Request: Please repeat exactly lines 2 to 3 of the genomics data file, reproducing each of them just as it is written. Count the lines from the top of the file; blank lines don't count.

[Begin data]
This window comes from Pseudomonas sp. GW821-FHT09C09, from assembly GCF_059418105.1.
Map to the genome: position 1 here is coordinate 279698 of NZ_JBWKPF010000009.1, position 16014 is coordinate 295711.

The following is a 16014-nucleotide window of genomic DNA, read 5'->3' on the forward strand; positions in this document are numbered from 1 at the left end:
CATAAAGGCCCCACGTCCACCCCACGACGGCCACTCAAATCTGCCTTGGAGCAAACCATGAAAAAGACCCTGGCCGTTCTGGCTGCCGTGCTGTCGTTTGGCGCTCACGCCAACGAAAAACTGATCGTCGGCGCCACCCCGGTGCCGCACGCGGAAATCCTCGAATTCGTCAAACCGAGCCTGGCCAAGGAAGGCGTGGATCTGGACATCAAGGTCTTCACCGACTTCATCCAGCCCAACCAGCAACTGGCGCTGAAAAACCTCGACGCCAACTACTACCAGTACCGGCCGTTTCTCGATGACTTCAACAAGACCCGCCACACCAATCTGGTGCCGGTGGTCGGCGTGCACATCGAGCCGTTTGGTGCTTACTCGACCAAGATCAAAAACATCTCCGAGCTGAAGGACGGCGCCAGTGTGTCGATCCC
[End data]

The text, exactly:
Map to the genome: position 1 here is coordinate 279698 of NZ_JBWKPF010000009.1, position 16014 is coordinate 295711.

The following is a 16014-nucleotide window of genomic DNA, read 5'->3' on the forward strand; positions in this document are numbered from 1 at the left end: